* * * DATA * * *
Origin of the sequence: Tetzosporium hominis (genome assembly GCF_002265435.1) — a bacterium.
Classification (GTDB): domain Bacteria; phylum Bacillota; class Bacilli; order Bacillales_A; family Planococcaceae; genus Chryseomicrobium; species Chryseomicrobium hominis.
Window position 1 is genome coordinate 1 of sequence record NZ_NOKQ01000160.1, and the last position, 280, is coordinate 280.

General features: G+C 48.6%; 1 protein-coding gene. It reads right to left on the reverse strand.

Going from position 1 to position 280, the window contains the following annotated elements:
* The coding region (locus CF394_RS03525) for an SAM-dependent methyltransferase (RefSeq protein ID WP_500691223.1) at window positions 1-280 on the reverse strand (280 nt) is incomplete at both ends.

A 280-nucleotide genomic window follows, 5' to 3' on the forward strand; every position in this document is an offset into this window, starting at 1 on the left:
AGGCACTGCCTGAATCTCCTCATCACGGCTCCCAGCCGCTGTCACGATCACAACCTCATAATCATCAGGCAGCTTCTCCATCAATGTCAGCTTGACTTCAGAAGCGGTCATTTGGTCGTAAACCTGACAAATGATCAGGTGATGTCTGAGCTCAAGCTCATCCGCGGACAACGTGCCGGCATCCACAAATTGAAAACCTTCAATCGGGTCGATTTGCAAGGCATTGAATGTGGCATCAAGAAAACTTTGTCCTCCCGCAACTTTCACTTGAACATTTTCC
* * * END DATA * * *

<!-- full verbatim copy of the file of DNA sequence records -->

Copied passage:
Origin of the sequence: Tetzosporium hominis (genome assembly GCF_002265435.1) — a bacterium.
Classification (GTDB): domain Bacteria; phylum Bacillota; class Bacilli; order Bacillales_A; family Planococcaceae; genus Chryseomicrobium; species Chryseomicrobium hominis.
Window position 1 is genome coordinate 1 of sequence record NZ_NOKQ01000160.1, and the last position, 280, is coordinate 280.

General features: G+C 48.6%; 1 protein-coding gene. It reads right to left on the reverse strand.

Going from position 1 to position 280, the window contains the following annotated elements:
* The coding region (locus CF394_RS03525) for an SAM-dependent methyltransferase (RefSeq protein ID WP_500691223.1) at window positions 1-280 on the reverse strand (280 nt) is incomplete at both ends.

A 280-nucleotide genomic window follows, 5' to 3' on the forward strand; every position in this document is an offset into this window, starting at 1 on the left:
AGGCACTGCCTGAATCTCCTCATCACGGCTCCCAGCCGCTGTCACGATCACAACCTCATAATCATCAGGCAGCTTCTCCATCAATGTCAGCTTGACTTCAGAAGCGGTCATTTGGTCGTAAACCTGACAAATGATCAGGTGATGTCTGAGCTCAAGCTCATCCGCGGACAACGTGCCGGCATCCACAAATTGAAAACCTTCAATCGGGTCGATTTGCAAGGCATTGAATGTGGCATCAAGAAAACTTTGTCCTCCCGCAACTTTCACTTGAACATTTTCC